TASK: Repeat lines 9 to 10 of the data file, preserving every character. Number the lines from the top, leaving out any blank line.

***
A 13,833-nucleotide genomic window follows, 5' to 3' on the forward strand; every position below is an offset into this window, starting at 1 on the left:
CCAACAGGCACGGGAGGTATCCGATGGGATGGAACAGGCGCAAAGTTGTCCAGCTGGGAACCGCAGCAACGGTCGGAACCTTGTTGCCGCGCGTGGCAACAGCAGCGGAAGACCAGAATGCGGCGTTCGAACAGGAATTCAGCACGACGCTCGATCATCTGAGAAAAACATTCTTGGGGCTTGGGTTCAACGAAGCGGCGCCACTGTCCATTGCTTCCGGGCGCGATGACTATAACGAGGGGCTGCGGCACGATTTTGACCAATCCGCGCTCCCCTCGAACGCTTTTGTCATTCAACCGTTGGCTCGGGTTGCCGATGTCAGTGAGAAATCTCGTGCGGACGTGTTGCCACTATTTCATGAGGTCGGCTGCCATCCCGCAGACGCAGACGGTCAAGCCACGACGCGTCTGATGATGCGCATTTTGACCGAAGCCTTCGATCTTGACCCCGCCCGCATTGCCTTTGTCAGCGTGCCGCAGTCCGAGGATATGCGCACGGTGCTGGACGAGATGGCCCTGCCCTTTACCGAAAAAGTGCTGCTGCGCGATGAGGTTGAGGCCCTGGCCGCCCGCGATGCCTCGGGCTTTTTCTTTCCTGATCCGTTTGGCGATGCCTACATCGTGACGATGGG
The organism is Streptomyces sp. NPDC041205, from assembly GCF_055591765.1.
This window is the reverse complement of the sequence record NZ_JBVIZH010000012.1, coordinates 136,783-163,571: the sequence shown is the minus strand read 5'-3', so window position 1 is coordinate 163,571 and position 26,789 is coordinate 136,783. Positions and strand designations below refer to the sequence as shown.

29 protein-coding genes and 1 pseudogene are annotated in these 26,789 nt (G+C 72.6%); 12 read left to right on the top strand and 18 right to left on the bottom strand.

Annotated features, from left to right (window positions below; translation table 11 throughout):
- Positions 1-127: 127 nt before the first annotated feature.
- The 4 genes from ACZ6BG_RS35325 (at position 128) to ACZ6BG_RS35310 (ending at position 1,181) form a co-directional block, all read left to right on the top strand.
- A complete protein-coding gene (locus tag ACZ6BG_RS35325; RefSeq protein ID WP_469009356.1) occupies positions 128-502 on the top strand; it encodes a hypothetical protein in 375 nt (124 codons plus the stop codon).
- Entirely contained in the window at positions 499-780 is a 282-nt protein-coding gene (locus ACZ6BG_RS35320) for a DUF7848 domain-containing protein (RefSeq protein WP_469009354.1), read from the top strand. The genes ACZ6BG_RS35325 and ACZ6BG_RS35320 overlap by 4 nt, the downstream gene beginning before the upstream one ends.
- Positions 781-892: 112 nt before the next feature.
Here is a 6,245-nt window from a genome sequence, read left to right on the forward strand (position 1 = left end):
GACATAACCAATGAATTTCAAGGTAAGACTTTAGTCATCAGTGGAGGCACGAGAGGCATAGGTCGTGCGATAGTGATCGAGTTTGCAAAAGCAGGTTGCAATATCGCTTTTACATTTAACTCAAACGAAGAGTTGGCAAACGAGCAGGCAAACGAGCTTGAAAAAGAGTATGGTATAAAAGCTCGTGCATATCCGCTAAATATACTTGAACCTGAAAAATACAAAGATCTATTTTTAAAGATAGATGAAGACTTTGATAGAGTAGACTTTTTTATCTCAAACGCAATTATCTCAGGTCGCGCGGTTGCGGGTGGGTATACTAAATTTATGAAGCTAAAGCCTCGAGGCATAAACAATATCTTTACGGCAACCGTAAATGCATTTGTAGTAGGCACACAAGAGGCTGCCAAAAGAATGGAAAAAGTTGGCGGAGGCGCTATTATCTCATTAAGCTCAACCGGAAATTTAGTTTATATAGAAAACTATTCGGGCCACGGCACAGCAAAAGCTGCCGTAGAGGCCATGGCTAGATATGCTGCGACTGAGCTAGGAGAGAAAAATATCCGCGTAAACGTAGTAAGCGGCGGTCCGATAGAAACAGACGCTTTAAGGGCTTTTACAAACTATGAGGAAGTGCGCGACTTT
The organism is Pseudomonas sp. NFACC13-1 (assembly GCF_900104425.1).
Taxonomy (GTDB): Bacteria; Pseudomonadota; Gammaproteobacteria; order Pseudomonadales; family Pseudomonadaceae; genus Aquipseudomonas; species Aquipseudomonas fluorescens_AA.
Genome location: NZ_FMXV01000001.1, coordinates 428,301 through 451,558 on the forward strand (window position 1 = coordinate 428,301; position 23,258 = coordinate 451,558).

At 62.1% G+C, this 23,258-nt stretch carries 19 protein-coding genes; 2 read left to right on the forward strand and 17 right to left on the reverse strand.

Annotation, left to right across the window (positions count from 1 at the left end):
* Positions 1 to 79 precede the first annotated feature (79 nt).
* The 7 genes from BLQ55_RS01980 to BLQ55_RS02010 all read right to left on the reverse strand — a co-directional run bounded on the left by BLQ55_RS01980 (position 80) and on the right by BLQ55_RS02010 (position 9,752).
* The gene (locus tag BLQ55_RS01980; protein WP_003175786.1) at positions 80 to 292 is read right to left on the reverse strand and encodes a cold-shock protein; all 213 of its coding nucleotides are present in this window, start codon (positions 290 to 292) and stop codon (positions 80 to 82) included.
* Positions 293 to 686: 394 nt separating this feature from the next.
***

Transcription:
- A complete protein-coding gene (locus tag ACZ6BG_RS35325; RefSeq protein ID WP_469009356.1) occupies positions 128-502 on the top strand; it encodes a hypothetical protein in 375 nt (124 codons plus the stop codon).
- Entirely contained in the window at positions 499-780 is a 282-nt protein-coding gene (locus ACZ6BG_RS35320) for a DUF7848 domain-containing protein (RefSeq protein WP_469009354.1), read from the top strand. The genes ACZ6BG_RS35325 and ACZ6BG_RS35320 overlap by 4 nt, the downstream gene beginning before the upstream one ends.